We had gotten there just in time and the nicest tour guide (also from NZ - all the tour guides in Oz are from NZ I guess?) offered to take us around to point out some things on the last tour of the day. We learned that there are 13 different types of rainforest in Australia alone. We learned a bit about some of the more common and notable trees and vines and also saw a golden orb spider in action. The best part was that the male spiders were tiny, the size of a pinhead while the female was massive, bigger than a baseball. She just hangs out in the middle of her web and the males scurry around her like mad. We also learned about the most dangerous plant in the rainforest called Gympie Gympie. If you even brush up against it by accident it injects tiny fibers of poison that are super painful and can kill small animals. Finally, we concluded the tour with a lesson in Cassowarys, the biggest bird in Australia. We had just enough time to hop on one of the last cable cars to finish the journey high above the rainforest to the Cairns station. From there, we had to take a bus transfer back to our hotel. While waiting I wanted a snack and the cafe was closing but they did have something called a sausage roll that I decided to try. It was pretty good - ground sausage inside a filo pastry dough. Dave enjoyed about half of it and has a new favorite food I think. Good thing they're pretty common around here. Our bus transfer was painless and we made it back to Queens Court around 5pm.
Unfortunately, by this time I was feeling really rotten and knew that I needed antibiotics for a sinus infection. Also unfortunate, were not in an Asian country where we can just buy antibiotics but now we had to go to an actual doctor for a perscription. We'd seen an urgent care type clinic the night before a few blocks from our hotel so Dave and I headed there and told Ken to meet us in an hour. The clinic was crowded but I was seen in less than 40 minutes and the doctor was very nice. He told me that I had a mild fever so anitbiotics were necessary. I was concerned because we still have another few weeks before malaria isn't a risk for us (let alone the other things I could have picked up in our travels) so I felt better that antibiotics would help. Although the doctor told me that malaria has nothing to do with congestion so I shouldn't worry. A short trip to the pharmacy next door and by then Ken met up with us and we're on our way for dinner. Luckily the nice pharmacist told me that although my medicine says not to take with alcohol, they have to print that and I will be fine if I have some. Whew.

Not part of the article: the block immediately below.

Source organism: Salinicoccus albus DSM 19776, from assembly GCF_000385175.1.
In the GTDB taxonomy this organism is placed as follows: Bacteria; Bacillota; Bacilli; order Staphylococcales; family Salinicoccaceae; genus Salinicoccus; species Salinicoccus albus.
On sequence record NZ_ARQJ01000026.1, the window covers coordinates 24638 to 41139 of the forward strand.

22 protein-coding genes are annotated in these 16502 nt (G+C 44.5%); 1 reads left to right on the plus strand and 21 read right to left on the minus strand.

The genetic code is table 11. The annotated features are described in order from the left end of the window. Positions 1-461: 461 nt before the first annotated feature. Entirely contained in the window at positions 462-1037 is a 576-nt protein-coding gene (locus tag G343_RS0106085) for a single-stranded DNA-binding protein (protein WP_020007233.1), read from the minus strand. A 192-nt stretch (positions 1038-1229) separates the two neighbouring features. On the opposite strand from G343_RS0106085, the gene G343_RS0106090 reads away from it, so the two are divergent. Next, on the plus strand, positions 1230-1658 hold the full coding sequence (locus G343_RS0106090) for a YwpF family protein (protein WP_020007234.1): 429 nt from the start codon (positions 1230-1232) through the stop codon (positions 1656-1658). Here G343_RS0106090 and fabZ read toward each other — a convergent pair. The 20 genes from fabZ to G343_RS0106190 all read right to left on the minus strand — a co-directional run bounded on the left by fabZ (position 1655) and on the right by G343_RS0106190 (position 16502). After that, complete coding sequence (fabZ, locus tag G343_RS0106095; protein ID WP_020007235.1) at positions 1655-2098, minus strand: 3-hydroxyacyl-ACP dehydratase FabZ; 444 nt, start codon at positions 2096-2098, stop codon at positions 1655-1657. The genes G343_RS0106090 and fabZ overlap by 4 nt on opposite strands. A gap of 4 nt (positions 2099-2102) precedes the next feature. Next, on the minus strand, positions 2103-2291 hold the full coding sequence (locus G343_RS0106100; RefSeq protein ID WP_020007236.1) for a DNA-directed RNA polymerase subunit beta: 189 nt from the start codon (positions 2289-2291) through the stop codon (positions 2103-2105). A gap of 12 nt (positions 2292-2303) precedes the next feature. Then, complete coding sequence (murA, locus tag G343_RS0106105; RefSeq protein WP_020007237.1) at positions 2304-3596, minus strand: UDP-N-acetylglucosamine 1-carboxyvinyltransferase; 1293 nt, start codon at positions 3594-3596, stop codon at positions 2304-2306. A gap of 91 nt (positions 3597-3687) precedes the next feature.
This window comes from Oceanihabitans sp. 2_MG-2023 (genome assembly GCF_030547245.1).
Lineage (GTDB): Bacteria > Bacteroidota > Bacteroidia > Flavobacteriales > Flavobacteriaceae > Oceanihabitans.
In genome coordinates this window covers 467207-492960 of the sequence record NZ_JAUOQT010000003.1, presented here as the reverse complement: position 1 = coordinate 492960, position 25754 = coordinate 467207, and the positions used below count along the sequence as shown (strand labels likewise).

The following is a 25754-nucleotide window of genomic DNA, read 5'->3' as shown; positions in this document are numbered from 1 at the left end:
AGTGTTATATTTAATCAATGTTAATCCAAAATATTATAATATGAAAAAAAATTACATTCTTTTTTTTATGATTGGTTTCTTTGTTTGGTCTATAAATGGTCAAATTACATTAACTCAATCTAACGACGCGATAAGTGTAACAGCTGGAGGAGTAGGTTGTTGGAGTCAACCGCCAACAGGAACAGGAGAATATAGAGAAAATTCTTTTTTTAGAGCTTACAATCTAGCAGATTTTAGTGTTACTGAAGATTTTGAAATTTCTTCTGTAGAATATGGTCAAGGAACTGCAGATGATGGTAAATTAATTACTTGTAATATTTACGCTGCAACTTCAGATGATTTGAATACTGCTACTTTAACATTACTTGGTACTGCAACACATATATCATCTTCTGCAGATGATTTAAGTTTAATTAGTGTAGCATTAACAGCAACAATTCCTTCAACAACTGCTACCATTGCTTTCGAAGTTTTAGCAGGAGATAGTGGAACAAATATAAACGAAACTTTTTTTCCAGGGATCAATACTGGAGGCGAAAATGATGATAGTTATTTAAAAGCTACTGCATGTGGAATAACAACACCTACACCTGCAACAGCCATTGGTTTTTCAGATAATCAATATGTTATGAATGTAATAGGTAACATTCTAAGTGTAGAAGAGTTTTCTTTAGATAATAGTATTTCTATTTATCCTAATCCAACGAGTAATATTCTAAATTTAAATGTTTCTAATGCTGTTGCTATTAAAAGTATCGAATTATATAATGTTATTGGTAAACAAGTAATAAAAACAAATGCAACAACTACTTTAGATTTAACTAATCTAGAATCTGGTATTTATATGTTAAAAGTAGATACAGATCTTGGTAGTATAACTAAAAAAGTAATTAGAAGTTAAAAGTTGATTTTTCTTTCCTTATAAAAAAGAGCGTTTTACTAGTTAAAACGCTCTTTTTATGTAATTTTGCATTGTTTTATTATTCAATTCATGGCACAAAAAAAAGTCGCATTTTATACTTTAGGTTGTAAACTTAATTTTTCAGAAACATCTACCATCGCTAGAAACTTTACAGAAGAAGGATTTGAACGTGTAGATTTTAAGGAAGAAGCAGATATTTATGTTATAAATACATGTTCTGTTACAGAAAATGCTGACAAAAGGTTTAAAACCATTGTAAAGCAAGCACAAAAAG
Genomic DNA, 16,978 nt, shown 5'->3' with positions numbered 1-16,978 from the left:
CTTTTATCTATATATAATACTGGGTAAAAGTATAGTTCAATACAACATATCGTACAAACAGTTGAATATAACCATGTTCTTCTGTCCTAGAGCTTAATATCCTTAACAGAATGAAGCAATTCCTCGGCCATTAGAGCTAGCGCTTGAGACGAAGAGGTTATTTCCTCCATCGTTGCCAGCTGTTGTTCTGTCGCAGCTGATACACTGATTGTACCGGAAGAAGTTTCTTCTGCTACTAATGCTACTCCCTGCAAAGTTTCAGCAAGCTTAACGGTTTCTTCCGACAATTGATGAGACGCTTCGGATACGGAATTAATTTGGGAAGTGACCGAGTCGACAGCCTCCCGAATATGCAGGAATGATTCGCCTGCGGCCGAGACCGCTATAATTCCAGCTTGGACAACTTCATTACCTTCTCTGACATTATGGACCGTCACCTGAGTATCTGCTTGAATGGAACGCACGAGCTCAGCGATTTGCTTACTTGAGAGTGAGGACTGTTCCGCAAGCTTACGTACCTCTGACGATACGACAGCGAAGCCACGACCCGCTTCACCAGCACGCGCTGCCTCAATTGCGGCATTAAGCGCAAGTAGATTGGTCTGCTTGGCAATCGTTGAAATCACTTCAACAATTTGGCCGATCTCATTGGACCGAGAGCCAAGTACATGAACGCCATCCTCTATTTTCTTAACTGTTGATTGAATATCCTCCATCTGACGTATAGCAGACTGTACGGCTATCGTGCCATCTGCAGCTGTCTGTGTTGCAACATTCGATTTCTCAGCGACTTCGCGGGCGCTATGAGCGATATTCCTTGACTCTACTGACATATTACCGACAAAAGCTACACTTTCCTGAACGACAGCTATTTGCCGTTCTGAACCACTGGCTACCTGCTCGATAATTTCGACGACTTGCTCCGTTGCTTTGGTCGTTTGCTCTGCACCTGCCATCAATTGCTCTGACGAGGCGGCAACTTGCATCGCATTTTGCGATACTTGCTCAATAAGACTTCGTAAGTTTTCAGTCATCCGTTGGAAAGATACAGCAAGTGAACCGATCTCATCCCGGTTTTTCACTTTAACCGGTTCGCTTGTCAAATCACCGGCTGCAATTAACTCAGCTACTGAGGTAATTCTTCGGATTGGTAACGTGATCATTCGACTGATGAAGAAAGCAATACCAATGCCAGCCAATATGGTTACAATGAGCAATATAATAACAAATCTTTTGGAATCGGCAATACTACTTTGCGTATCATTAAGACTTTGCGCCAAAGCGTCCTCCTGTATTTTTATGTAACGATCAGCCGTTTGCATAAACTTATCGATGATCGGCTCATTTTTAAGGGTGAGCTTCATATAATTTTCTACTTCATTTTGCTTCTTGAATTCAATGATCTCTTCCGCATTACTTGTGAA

We decide to head down to the Esplanade for a nice dinner and chose a restaurant based on it's name - Barnacle Bills. How can we not eat there? Feeling adventerous, Dave and I decide to share the Taste of Australia platter: grilled crocodile, barramundi (a fish) and grilled kangaroo. I'm on this roll of petting/riding/feeding an animal during the day and then eating it for dinner. The food was all delicious. Some people say 'tastes like chicken' but crocodile really does taste like chicken. The kangaroo was actually the best, kind of like filet but a tad more gamey. We hadn't had a lot of desserts in Asia so when the waitress offered I asked what the traditional dessert is around here. Apparently there is a merengue pie with fruit called pavlova that is very famous in Australia (although NZ claims it's from there also). I usually don't go for this sort of thing but when in Rome...thought I'd try it. Let's just say I had to ask for 2 more spoons for the guys and everyone was very happy. We had a big day planned the next day and I wanted to rest so we headed back to the hotel for a good night's sleep.